Addition of Irinotecan to Gemzar® Does Not Improve Survival with Cancer
Among patients with inoperable locally advanced or metastatic pancreatic cancer, combination chemotherapy with irinotecan and Gemzar® (gemcitabine) did not improve survival compared to chemotherapy with Gemzar alone. These results were published in the British Journal of Cancer.
The pancreas is an organ that is surrounded by the stomach, small intestine, bile ducts (tubes that connect the liver to the small intestine), gallbladder, liver, and spleen. The pancreas helps the body to break down food and produces hormones, such as insulin, to regulate the body’s storage and use of food.
Standard treatment for pancreatic cancer includes surgery, chemotherapy (typically including Gemzar), and/or radiation. Patients with metastatic pancreatic cancer typically have inoperable cancer, and only a minority survives for one year. Treatment for advanced pancreatic cancer is aimed at extending survival time and improving a patient’s quality of life by controlling symptoms caused by the disease.
Researchers continue to evaluate different chemotherapy combinations for the treatment of advanced pancreatic cancer. A focus of this research has been to identify drugs that can be used in combination with Gemzar.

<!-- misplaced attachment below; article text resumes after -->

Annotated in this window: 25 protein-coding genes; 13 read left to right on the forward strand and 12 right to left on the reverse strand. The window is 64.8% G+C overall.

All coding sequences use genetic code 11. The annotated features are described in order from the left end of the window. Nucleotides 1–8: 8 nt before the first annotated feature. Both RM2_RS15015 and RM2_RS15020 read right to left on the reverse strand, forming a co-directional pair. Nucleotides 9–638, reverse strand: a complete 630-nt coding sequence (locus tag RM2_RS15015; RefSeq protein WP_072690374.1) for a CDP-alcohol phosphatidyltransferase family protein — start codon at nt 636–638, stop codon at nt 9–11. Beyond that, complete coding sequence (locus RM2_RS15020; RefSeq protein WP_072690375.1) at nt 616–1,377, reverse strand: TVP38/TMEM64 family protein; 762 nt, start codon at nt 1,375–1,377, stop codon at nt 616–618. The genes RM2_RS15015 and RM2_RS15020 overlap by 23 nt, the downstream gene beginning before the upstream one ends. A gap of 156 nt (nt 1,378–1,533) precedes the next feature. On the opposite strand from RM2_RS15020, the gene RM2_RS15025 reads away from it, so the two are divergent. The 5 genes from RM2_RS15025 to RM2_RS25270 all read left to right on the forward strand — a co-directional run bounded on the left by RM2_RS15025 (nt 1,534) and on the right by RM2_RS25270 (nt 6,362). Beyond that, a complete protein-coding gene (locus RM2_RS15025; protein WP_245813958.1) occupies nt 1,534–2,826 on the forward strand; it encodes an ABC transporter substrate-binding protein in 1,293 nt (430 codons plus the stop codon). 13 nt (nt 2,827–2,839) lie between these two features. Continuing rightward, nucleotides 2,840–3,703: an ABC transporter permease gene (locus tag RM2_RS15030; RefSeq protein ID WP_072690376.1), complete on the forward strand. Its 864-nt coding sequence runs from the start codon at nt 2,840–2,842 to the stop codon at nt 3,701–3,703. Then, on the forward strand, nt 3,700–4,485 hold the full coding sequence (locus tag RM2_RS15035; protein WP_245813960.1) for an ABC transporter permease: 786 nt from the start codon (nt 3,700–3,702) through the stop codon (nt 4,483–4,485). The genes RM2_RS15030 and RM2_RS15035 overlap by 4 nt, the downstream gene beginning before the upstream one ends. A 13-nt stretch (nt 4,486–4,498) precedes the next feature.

To evaluate the combination of irinotecan and Gemzar, researchers in Greece conducted a phase III clinical trial among 145 patients with advanced pancreatic cancer. Half the patients were treated with Gemzar alone, and half were treated with Gemzar and irinotecan.
- A partial or complete disappearance of detectable cancer occurred in 15% of patients treated with Gemzar and irinotecan and 10% of patients treated with Gemzar alone.
- The time when cancer progressed was similar in the two groups. The time by which half the patients had experienced cancer progression was 2.8 months in the Gemzar and irinotecan group and 2.9 months in the Gemzar alone group.
- One-year survival was similar in the two groups. One-year survival was 24.3% in the Gemzar and irinotecan group and 21.8% in the Gemzar alone group.
The researchers conclude that the addition of irinotecan to Gemzar did not improve survival among patients with advanced pancreatic cancer. Survival among patients treated with both drugs was similar to the survival among patients treated with Gemzar alone.
Reference: Stathopoulos GP, Syrigos K, Aravantinos G et al. A Multicenter Phase III Trial Comparing Irinotecan-gemcitabine (IG) with Gemcitabine (G) Monotherapy as First-line Treatment in Patients with Locally Advanced or Metastatic Pancreatic Cancer. British Journal of Cancer. 206;95:587-592.
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